Aboriginal health search tools

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Last Update

  • Updated.jpg 28 May 2017


See also Aboriginal health | Aboriginal health search filter | Finding health information for British Columbians Bc flag.png

Aboriginal health search tools is a dynamic list of databases, major journals and websites to locate peer-reviewed academic and scholarly literature, research studies and grey literature about aboriginal health topics.

Begin here

4-star.gif 4 stars denotes librarian-selected, high quality information. Starred sites are great places to begin your research.

Key databases & websites

Major journals in Aboriginal health

Other potential search tools

  • The BCEOHRN database has been created to facilitate collaboration and networking among health researchers, trainees and other research users in the field of environmental and occupational health research in British Columbia.
  • The Canary Database is a compilation of curated peer-reviewed research articles related to the use of animals as sentinels of human health hazards. This database contains information added by trained curators in addition to bibliographic records from MEDLINE and other well-known databases. The database includes studies of wildlife, companion, and livestock animals, where either the exposure or the health effect could be considered potentially relevant to human health.
  • View a complete list of CIHR Funded Aboriginal Health Researchers in BC, in Excel format.
  • DARE summaries of systematic reviews which have met strict quality criteria. Included reviews are about the effects of interventions. Each summary also provides a critical commentary on the quality of the review. The database covers a broad range of health and social care topics and can be used for answering questions about the effects of interventions, as well as for developing guidelines and policy making.
  • provides a simple way to broadly search for scholarly literature. From one place, you can search across many disciplines and sources: peer-reviewed papers, theses, books, abstracts and articles, from academic publishers, professional societies, preprint repositories, universities and other scholarly organizations.”
  • This database contains over 2000 English-language articles and books specific to hope. The database is intended to be as comprehensive as possible and to support hope research and practice around the world. The database is jointly support by the Faculty of Education at the University of Alberta and the Hope Foundation of Alberta, a research and service institute affiliated with the University of Alberta.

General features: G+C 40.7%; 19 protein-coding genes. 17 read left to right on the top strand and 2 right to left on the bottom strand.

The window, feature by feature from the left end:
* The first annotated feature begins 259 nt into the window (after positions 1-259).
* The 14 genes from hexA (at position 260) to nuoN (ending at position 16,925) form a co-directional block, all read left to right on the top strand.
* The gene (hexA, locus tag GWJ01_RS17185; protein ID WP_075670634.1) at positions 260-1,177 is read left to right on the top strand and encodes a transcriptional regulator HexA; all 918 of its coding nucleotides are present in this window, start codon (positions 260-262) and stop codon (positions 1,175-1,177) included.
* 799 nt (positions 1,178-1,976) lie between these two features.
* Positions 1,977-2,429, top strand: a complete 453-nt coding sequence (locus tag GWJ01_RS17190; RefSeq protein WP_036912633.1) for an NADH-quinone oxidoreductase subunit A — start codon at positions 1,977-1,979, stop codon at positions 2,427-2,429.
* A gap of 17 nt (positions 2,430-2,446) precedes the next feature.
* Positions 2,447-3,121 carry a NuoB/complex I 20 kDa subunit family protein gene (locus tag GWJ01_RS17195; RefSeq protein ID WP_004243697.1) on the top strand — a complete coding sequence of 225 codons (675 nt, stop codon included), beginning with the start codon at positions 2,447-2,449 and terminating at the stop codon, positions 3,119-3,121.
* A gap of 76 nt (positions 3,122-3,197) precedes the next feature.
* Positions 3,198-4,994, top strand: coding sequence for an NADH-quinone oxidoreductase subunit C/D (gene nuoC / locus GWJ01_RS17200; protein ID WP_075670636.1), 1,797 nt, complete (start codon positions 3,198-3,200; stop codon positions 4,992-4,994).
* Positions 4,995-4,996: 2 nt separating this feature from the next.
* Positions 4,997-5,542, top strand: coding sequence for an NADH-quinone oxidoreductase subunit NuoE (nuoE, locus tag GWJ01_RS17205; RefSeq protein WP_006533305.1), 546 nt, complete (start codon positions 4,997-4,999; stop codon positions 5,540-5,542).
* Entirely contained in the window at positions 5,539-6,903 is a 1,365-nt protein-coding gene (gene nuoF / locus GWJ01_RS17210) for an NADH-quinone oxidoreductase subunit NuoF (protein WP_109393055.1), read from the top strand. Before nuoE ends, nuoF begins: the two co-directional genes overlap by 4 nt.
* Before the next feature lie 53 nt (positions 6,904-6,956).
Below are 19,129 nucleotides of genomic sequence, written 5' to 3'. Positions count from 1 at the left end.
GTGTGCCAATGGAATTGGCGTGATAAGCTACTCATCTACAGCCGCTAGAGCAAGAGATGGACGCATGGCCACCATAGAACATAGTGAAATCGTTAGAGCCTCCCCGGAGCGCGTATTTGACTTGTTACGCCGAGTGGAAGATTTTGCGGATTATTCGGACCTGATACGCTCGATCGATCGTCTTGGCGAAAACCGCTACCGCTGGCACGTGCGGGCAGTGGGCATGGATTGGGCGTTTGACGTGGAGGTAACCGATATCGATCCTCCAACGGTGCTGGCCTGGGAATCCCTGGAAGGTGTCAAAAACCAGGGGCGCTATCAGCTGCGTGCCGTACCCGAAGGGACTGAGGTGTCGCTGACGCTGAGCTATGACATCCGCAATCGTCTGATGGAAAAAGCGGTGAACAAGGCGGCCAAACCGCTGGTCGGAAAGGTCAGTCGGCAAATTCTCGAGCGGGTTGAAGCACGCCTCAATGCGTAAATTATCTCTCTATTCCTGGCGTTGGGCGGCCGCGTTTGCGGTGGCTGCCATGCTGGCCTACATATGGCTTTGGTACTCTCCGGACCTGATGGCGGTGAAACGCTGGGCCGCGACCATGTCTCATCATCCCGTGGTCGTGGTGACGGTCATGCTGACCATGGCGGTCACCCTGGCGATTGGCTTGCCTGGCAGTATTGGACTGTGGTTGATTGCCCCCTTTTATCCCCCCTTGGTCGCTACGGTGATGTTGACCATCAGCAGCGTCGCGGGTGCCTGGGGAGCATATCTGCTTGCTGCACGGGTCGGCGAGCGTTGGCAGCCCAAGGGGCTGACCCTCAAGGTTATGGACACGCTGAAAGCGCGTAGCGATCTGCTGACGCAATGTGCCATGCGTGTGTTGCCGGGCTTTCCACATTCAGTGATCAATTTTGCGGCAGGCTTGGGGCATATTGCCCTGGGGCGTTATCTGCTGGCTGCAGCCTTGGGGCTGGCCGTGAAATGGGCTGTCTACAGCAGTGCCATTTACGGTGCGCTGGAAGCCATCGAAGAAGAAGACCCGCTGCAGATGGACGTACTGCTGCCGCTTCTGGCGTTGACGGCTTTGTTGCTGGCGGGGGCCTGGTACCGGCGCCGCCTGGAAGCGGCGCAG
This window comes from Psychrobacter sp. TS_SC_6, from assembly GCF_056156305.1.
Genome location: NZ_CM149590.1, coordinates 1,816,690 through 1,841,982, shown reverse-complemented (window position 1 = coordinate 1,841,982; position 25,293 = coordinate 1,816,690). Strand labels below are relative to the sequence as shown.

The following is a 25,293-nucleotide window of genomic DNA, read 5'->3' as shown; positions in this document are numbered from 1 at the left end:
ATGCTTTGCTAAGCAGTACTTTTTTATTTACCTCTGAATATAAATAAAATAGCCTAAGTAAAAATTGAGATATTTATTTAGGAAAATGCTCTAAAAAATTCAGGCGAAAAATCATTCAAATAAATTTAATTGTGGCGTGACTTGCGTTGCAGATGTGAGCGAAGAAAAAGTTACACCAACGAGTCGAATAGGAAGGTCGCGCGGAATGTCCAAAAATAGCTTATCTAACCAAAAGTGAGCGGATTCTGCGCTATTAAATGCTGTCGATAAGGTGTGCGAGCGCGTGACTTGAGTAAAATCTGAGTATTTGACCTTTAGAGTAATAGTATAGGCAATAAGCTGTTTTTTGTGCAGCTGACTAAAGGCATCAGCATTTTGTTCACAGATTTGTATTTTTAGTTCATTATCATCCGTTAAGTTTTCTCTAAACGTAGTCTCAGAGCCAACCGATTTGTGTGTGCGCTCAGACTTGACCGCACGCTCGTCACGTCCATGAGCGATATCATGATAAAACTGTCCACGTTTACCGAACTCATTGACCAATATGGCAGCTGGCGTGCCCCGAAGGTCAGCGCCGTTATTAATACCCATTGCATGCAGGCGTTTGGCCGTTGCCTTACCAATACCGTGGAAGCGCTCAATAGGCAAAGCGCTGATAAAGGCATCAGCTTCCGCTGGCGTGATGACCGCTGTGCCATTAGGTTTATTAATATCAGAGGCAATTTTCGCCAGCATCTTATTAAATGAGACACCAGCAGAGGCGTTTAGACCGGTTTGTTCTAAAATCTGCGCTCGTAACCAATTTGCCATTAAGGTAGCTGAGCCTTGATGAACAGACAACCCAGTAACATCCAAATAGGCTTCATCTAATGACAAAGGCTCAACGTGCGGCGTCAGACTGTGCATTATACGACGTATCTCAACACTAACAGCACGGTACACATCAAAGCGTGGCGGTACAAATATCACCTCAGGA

• A bilingual, multidisciplinary and multi-institutional tool based on the Quebec model of the Researchers Directory launched in 2001 by the three funding agencies and the Department of Economic Development, Innovation and Export Trade. It lists the profiles of more than 7000 researchers in Quebec and British Columbia from all sectors: health, engineering and natural sciences, humanities and social sciences, arts and letters. A search engine helps to retrieve the researchers listed in the directory by province, name, key words, research interest or by area of expertise.
  • bibliographic information and abstracts of health-related articles, reports, surveys, and other resource documents pertaining to the health and health care of American Indians, Alaska Natives, and Canadian First Nations
  • produced by the National Rehabilitation Information Center, Rehabdata is the leading literature database on disability and rehabilitation. The database describes over 65,000 documents covering physical, mental, and psychiatric disabilities, independent living, vocational rehabilitation, special education, assistive technology, law, employment, and other issues as they relate to people with disabilities. The collection spans 1956 to the present; full-text versions of original research documents are now available online.
  • resources for Canadian women's health data sources, reports, and synthesis documents
  • A cluster of databases covering toxicology, hazardous chemicals, environmental health and related areas.”
  • The Native Peoples Technical Assistance Office, one of Arizona NativeNet's founding partners, is responsible for compiling this database on current research in Indian Country conducted by faculty and staff at the University of Arizona.”


See also Aboriginal health

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